Tuesday, 29 March 2011

political activism in the public service

a recent case involving a public servant who is subject to a complaint for comments made on facebook has me thinking about the level of restrictions on our public service.

i don't believe choosing to work in the public sector should lead to a person having to give up the right to political views or political activism. there may be a very few sensitive jobs where it would be entirely inappropriate, but for the vast majority of public servants, i can't see why it should be a problem. the problem would be if they were using work time or work resources to carry out their activism or make their statements

on the whole, i'm particularly concerned that public servants are not able to advocate on issues about which they have knowledge and experience. that is made much harder in an evironment where public service jobs are being cut, and being a vocal activist can make you an easy target for redundancy. [it's another issue that we were promised no cuts, only a cap on the public service; and that the public service is now effectively paying for the bailout of failed finance companies, gifts to warner bros and unaffordable tax cuts].

i've already blogged before about CYFs workers who were prevented from going to a protest during their lunch hour regarding cuts to the pay equity unit. it's funny how those very vocal free speech advocates don't seem to be quite so vocal when it comes to this kind of silencing.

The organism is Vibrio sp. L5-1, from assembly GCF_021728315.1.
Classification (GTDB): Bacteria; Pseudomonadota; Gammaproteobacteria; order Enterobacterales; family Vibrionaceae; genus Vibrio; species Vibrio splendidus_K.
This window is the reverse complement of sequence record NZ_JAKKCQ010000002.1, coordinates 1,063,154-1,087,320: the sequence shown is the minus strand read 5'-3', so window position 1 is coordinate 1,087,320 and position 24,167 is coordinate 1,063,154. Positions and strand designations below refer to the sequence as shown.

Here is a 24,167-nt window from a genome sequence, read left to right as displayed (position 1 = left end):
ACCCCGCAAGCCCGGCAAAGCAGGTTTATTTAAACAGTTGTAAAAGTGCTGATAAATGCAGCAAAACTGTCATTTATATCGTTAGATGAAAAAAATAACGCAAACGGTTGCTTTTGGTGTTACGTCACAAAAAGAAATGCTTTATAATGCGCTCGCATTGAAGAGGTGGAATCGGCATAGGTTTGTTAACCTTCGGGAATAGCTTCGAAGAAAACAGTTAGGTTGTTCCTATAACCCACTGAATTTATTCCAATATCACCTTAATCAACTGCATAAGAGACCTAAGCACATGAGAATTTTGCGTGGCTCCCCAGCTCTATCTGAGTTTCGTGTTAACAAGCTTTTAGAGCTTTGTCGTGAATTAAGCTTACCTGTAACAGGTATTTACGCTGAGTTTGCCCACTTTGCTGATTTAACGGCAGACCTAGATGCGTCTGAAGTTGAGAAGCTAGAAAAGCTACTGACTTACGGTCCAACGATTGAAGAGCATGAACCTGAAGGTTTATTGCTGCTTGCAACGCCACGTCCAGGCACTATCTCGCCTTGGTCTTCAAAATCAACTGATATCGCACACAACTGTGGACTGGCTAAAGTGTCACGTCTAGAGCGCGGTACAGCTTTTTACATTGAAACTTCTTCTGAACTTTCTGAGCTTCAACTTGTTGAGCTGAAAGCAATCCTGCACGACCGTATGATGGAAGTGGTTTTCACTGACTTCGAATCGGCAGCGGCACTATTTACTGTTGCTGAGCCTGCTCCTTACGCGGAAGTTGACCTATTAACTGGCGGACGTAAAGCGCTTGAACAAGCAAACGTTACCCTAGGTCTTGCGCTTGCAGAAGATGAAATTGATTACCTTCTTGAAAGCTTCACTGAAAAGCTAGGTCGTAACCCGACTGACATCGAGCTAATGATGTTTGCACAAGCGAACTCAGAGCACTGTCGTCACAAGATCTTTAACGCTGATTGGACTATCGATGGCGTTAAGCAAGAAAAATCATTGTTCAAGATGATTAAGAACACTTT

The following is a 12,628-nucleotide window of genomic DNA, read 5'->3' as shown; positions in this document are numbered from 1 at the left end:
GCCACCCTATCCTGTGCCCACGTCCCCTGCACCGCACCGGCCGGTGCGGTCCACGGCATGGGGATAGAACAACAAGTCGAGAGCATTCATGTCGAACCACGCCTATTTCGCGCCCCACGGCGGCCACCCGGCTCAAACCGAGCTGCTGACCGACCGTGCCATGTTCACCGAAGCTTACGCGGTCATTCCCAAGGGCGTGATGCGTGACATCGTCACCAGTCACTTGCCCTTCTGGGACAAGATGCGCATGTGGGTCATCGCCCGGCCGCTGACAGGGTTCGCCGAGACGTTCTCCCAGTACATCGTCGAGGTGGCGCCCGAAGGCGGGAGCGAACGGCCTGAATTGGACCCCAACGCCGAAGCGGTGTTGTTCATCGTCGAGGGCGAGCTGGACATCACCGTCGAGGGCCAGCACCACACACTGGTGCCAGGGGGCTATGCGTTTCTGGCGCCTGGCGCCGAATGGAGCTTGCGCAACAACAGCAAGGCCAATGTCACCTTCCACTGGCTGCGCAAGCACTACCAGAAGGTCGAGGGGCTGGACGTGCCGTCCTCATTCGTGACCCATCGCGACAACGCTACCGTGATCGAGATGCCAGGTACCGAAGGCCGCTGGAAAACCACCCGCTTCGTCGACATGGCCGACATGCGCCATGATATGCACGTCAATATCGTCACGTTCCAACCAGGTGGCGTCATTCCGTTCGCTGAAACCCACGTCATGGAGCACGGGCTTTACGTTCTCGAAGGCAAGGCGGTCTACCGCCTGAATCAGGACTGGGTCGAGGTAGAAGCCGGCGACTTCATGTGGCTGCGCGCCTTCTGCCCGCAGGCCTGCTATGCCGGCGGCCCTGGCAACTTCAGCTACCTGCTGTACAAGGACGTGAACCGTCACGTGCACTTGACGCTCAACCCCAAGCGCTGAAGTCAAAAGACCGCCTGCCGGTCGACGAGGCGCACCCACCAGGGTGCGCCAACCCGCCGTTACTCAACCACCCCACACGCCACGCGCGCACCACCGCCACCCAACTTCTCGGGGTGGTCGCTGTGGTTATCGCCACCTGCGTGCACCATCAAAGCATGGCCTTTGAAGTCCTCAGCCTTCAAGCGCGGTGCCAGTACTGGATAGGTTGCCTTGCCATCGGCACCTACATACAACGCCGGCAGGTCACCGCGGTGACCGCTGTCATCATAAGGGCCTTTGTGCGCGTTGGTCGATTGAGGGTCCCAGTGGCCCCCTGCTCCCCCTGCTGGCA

Oliver said...

I've been a public servant since 2004 and was far more scared of speaking out against the last govt than the current one. The last one lied about one lady in the house and sackrd another because of her boyfriend.

Anon said...

I've been working in the public service since 1983. The PSA has also become more politicised over the years.

When I started back in '83 at no one cared if you voted National or Labour. That had changed by 2002, there was a big change in culture from 2000 onwards.

By about 2003ish it certainally didnt pay to suggest you were anything other than a loyall labour supporter, or slightly further left. Within the area in which I worked, we discovered someone thought of themselves as a "policical commisar" who reported anything untoward to a political party and then on to a chief of staff at the beehive. A young woman I worked with started dating a young man, everything was fine till it was discovered he had family whose political sympathies lay with the National Party. She was almost isolated socially at work.

Thankfully we still have the secrecy of the ballot box, although some zelots would like to change that, and I'm not joking.

Since the change of government things have become less toxic.

katy said...

"i don't believe choosing to work in the public sector should lead to a person having to give up the right to political views or political activism."

I don't think this is the case, as I understand the Code of Conduct. The problem more seems to be that because the wording is kind of vague people and managers in particular seem to just be very risk averse when it comes to defining what the "political neutrality" of the sector means (which I support). I agree that in some parts of the public service we are seeing the culture of fear that is created in change environments.